The Jury.The trial jury in either a civil or criminal case is chosen from a list called a venire or jury pool that has been compiled by the court clerk. The method of selecting names for the venire varies. In many states the list is compiled from voter registration lists, drivers license lists, or tax assessment rolls. In the federal courts, the clerk compiles the jury list from the roster of registered voters in the counties comprising the court’s jurisdiction. This list is compiled with the assistance of a jury commissioner who is appointed by the presiding judge.
Most states require that a court official screen the list of potential jurors to eliminate persons unqualified or ineligible under relevant state laws. Traditionally many persons were exempted from jury duty because of their jobs. The exemptions varied from state to state, but the most common exemptions were for lawyers, doctors, dentists, pharmacists, teachers and the clergy. In some states nurses, journalists, printers, railroad, telegraph, and telephone employees, government officials, firefighters, and police officers were also exempt. Generally, persons were exempt because the jobs they did were considered so important to society that they couldn't be released from them for jury duty.
However, these automatic exemptions and excuses are becoming less and less common. The American Bar Association's Standards Relating to Jury Use say that all automatic excuses and exemptions should be eliminated, and in many states they have been sharply cut back or completely done away with.
Once the jury list is assembled, juries of six to twelve persons are selected from this pool. The size of jury varies from state to state and depends to some extent on the type of case at trial. In civil cases, especially in courts of limited jurisdiction, the standard size in many jurisdictions is becoming six, which can be increased by stipulation of both parties. In misdemeanor cases there are sometimes fewer than twelve jurors, though in serious criminal cases twelve jurors are generally required. The old requirement that juries be unanimous is also changing. In misdemeanor and civil cases particularly, states are experimenting with permitting verdicts based on the concurrence of three-fourths or five-sixths of the jurors.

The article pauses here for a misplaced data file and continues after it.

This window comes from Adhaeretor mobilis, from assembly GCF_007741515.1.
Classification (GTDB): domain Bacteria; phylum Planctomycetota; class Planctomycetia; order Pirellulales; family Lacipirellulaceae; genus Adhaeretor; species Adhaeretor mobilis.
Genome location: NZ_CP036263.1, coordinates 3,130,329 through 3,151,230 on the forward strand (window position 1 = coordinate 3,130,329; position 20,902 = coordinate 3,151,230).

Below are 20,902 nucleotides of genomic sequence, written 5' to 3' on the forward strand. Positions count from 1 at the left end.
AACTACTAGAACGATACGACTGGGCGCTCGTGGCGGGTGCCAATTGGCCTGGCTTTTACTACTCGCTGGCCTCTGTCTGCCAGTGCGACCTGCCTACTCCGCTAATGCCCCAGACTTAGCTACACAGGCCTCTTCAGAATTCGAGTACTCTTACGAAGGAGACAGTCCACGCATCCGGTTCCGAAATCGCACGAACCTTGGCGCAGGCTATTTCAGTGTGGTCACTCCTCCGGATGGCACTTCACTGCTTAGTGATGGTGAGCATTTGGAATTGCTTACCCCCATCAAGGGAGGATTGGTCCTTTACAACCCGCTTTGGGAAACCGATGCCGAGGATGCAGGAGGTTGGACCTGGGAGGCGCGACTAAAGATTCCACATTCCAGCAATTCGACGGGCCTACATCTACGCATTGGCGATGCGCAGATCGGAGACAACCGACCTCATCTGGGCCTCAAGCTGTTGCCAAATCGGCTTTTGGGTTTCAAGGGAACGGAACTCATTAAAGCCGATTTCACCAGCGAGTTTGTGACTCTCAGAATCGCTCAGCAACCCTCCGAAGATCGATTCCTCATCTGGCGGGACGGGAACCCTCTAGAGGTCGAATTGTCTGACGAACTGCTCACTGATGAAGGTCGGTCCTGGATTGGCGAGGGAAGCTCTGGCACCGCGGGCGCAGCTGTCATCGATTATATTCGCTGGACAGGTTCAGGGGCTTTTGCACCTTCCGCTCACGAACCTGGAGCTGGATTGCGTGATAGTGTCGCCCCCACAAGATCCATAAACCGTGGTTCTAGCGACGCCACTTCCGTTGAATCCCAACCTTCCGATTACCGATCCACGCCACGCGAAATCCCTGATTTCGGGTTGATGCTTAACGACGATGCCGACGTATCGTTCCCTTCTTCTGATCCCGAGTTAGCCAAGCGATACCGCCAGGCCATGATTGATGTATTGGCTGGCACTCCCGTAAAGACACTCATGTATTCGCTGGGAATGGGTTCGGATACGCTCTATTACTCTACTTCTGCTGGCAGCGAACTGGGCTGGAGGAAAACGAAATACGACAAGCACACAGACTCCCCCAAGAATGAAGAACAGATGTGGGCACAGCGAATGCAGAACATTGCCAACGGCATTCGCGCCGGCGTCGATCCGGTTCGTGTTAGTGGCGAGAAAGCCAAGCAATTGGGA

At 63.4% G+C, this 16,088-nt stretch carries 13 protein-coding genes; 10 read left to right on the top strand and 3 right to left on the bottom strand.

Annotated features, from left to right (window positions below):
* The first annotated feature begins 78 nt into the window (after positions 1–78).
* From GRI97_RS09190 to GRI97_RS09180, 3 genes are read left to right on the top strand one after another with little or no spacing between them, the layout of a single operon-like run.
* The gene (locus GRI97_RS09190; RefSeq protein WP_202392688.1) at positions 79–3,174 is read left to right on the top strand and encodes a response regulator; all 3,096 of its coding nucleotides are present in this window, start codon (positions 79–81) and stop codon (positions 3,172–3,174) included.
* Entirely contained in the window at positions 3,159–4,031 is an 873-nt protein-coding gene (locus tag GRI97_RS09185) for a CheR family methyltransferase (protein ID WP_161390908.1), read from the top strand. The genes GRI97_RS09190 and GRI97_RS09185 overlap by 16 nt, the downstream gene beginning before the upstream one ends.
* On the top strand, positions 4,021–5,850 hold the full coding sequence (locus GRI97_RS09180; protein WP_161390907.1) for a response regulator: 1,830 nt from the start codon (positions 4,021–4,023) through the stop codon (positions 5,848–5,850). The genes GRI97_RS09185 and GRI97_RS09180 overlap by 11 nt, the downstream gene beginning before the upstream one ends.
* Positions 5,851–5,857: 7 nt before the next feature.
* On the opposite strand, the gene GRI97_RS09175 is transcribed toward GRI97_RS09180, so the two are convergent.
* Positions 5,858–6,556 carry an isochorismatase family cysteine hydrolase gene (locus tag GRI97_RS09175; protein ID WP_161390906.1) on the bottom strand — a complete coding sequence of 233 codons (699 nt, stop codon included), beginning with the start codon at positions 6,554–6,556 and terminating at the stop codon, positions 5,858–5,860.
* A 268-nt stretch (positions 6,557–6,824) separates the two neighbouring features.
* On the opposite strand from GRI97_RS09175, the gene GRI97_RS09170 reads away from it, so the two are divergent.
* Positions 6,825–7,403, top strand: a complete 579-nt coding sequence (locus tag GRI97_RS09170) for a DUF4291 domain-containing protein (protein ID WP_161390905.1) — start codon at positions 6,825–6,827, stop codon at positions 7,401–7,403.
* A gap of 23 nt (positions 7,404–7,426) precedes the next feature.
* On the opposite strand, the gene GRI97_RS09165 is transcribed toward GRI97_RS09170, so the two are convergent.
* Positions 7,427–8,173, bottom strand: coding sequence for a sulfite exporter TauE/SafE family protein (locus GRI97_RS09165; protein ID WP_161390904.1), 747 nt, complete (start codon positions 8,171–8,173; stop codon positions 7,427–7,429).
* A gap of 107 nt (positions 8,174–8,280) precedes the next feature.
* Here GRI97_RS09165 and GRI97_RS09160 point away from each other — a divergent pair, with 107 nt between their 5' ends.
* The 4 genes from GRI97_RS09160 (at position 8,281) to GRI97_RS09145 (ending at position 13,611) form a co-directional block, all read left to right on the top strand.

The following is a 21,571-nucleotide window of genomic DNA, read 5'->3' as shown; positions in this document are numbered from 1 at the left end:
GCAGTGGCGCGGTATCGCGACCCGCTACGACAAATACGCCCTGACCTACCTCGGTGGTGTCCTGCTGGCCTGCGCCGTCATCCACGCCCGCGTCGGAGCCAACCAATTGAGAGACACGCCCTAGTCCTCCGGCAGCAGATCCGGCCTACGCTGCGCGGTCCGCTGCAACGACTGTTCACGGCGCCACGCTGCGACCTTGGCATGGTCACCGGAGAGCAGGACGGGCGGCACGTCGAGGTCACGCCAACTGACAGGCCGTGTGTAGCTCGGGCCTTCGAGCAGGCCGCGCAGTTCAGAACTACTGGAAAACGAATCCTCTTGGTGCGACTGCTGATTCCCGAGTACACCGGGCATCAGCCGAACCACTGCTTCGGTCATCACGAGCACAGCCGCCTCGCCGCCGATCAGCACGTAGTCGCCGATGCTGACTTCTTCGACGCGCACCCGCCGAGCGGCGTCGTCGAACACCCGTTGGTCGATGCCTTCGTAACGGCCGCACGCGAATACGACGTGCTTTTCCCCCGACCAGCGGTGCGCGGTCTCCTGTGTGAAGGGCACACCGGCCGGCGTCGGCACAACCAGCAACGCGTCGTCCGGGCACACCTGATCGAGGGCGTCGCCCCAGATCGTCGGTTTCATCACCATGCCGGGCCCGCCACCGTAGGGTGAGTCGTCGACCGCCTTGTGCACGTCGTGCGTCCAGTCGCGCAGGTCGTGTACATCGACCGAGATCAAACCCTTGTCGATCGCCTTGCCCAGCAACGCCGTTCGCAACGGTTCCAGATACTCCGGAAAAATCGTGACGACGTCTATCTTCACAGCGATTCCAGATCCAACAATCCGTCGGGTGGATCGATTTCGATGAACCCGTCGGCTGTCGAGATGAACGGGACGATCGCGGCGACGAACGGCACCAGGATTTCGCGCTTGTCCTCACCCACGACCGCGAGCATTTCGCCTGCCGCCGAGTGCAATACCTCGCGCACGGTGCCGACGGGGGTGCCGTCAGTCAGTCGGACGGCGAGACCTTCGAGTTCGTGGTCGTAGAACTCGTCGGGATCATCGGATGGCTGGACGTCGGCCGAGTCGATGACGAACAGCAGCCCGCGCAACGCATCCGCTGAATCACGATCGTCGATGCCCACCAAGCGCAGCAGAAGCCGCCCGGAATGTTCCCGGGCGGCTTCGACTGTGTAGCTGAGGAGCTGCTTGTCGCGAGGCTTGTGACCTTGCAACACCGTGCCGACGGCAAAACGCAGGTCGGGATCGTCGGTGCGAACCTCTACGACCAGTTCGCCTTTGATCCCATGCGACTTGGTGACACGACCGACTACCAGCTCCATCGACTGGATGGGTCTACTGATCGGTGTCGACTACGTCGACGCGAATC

Alternate jurors are selected in some cases to take the place of jurors who may become disabled during the trial. Alternate jurors hear the evidence just as the other jurors do, but they do not participate in the deliberations unless they replace an original juror.
Jury selection begins with the court clerk's calling twelve people on the jury list and asking them to take a place in the jury box. The judge usually makes a brief statement explaining what kind of case is to be tried and inquiring whether there is any reason the potential jurors cannot serve. The judge or the lawyers then ask them questions ranging from their names, occupations, and residences to whether they have any knowledge of the case. This questioning of the potential jurors is known as voir dire.
If either lawyer believes there is information which suggests a juror is prejudiced about the case, he or she can ask that the juror be dismissed for cause. For example, a juror can be dismissed for cause if he or she is a close relative of one of the parties or one of the lawyers, or if he or she works for a company that is part of the lawsuit. A juror can only be dismissed for cause with the concurrence of the judge. Each lawyer may challenge an unlimited number of jurors for cause.